Professor Kerrie Wilson, Pro Vice-Chancellor (Sustainability Strategy), Queensland University of Technology
Professor Kerrie Wilson is the Pro Vice-Chancellor (Sustainability Strategy and Research Integrity) at the Queensland University of Technology (QUT). Kerrie joined QUT in January 2019 and was the Executive Director of the Institute for Future Environments. Before joining QUT Kerrie was the Director of the Australian Research Council (ARC) Centre of Excellence for Environmental Decisions and an ARC Future Fellow at The University of Queensland. She is also an Affiliated Professor in Conservation Science at The University of Copenhagen, a member of the Australian Heritage Council and member of the Reef 2050 Plan Independent Expert Panel. Kerrie has previously held leadership positions with NGOs, including Director of Conservation for The Nature Conservancy Australia.
Kerrie has two decades of experience leading and conducting research into the science, strategy and policy of conservation. She is particularly interested in applied resource allocation problems, such as how to invest limited resources to protect or restore biodiversity and what socio-political and institutional factors influence investment success in conservation.
Kerrie’s research has been published in high impact journals such as Nature and Science and involves collaborations with government agencies and NGOs at local, national and global levels. Kerrie has received numerous national awards, including the Prime Minister's Prize for Life Scientist of the Year, the Australian Academy of Science Nancy Millis Medal for Women in Science, two ARC Research Fellowships and an Australian Museum Eureka Prize for Outstanding Young Researcher.
Kerrie holds a Bachelor in Environmental Science (First Class Honours, awarded in 1999) from UQ and a PhD from The University of Melbourne (2004), undertaken in collaboration with the UN Environment Programme’s World Conservation Monitoring Centre, based in Cambridge.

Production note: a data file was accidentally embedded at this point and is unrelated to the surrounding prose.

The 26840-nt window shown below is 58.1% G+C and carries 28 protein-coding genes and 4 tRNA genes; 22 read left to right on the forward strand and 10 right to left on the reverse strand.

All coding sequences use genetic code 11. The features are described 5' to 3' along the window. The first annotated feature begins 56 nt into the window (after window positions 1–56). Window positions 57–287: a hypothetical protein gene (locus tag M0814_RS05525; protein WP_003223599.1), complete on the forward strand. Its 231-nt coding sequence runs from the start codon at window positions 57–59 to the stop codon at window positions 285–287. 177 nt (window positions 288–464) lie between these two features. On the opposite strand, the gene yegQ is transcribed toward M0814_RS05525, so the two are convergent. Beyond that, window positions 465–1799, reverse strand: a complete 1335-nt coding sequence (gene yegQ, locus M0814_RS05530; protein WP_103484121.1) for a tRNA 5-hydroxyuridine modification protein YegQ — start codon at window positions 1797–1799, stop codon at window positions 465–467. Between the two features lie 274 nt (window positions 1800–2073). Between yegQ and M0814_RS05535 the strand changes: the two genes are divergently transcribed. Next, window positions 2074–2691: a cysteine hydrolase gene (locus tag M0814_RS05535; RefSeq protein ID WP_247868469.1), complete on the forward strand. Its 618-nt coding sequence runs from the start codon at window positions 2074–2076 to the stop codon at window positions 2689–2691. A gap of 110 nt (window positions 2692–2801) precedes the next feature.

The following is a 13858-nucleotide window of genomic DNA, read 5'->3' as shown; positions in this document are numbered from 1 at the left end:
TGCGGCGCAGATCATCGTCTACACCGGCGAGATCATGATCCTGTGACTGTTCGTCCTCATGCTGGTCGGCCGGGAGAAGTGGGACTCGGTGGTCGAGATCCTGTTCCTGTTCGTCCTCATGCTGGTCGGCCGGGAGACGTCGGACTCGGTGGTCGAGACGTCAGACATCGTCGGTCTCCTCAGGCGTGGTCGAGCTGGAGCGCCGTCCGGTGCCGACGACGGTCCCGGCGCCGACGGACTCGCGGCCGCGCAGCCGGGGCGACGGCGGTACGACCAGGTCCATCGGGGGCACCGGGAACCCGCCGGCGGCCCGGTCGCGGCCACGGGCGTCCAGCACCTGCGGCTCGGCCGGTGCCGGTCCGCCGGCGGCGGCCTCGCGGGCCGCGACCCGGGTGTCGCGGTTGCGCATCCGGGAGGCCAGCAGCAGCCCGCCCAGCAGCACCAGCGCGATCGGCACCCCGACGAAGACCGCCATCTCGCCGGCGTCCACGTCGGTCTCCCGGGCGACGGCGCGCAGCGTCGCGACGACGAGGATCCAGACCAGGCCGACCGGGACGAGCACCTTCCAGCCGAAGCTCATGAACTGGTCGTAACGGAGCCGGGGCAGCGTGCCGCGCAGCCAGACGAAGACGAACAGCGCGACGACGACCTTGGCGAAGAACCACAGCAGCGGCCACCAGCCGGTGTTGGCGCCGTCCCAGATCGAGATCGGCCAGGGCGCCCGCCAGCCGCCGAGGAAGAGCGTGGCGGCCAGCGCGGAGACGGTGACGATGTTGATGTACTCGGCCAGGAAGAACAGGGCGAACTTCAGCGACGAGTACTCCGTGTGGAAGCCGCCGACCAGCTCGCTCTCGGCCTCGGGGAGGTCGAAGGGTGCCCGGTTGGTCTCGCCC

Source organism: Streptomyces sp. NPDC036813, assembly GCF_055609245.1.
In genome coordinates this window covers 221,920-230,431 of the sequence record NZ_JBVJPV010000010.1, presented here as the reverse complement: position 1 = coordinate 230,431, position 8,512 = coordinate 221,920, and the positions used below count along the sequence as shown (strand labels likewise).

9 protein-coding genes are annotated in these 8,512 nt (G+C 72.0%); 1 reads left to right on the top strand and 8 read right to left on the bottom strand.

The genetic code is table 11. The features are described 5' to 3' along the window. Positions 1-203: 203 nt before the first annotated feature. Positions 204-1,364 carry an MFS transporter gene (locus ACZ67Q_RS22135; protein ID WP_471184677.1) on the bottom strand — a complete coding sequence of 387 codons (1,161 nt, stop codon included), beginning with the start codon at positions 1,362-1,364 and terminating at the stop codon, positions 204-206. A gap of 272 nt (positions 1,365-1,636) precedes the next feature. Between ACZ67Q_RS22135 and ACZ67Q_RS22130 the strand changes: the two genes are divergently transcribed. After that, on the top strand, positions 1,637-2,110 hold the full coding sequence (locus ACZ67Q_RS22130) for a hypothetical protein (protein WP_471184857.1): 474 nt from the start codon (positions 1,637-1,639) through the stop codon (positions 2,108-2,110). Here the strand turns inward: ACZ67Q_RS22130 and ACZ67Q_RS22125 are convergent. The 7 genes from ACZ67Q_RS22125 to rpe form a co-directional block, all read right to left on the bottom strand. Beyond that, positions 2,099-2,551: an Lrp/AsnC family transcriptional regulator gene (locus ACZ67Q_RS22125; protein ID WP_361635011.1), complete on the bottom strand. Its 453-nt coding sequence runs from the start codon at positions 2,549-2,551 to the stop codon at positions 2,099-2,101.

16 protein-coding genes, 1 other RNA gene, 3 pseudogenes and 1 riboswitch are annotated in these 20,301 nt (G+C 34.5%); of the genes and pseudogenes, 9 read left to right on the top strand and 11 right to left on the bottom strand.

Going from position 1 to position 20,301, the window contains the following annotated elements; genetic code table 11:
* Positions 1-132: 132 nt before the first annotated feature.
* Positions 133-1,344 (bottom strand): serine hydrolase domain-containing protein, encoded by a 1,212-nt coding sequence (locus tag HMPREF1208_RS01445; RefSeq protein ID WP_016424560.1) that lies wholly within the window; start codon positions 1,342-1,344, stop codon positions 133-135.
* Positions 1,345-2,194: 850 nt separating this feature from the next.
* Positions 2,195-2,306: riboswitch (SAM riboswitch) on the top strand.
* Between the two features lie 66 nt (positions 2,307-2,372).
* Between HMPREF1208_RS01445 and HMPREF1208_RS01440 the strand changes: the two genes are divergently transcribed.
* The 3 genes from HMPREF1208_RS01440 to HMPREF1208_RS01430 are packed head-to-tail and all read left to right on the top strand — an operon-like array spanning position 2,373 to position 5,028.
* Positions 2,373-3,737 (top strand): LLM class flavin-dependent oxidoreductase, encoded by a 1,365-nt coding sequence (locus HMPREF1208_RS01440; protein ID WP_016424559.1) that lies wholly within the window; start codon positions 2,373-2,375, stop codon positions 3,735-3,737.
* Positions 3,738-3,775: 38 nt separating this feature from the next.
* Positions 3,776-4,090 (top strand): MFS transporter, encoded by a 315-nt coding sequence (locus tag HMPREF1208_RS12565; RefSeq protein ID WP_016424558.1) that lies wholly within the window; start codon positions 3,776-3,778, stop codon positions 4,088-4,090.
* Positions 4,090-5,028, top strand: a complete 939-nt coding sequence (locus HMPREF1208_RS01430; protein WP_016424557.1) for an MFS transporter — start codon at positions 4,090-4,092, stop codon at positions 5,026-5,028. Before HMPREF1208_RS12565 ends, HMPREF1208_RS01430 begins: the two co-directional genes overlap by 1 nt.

Professor Mark Taylor, Chief Environmental Scientist, Environment Protection Authority Victoria
Mark Patrick Taylor is Victoria’s Chief Environmental Scientist at EPA Victoria, previously being a Professor of Environmental Science and Human Health at Macquarie University, Sydney, specialising in environmental contamination and the risks it can pose.
His research expertise covers environmental contamination in aerosols, dusts, sediments, soil, water and potential risks to human health. His work has focused on mining and smelting emissions and depositions, as well as contamination in urban environments. His work is genuinely global with research, consulting and expert advice covering Australia, Africa, Asia, Chile, New Caledonia, Fiji, Indonesia, New Zealand, UK and the USA.
Professor Taylor’s work has a special focus on ‘human environments’ including analysis of blood lead levels in children, firefighter PFAS exposures, trace metals and microbes in bees, honey, wine, residential veggie patches, household dusts and drinking water. Topical research includes assessment of atmospheric trace metal emissions from wildfires, microplastics and human health risks and authentic and effective community engagement in environmental health science.
Professor Taylor is a top 2% of global scientist and a leading popular science writer with more than 3.6 million reads of his topical The Conversation articles.
Mark’s assessment of environmental contamination and the risks it can pose to the environment and human health has resulted in:
- Australia’s largest and longest blood lead level analysis of Australian children;
- The development of a national residential garden and household trace metal assessment program involving >7,000 homes;
- A world first randomised clinical treatment trial to remove PFAS from humans;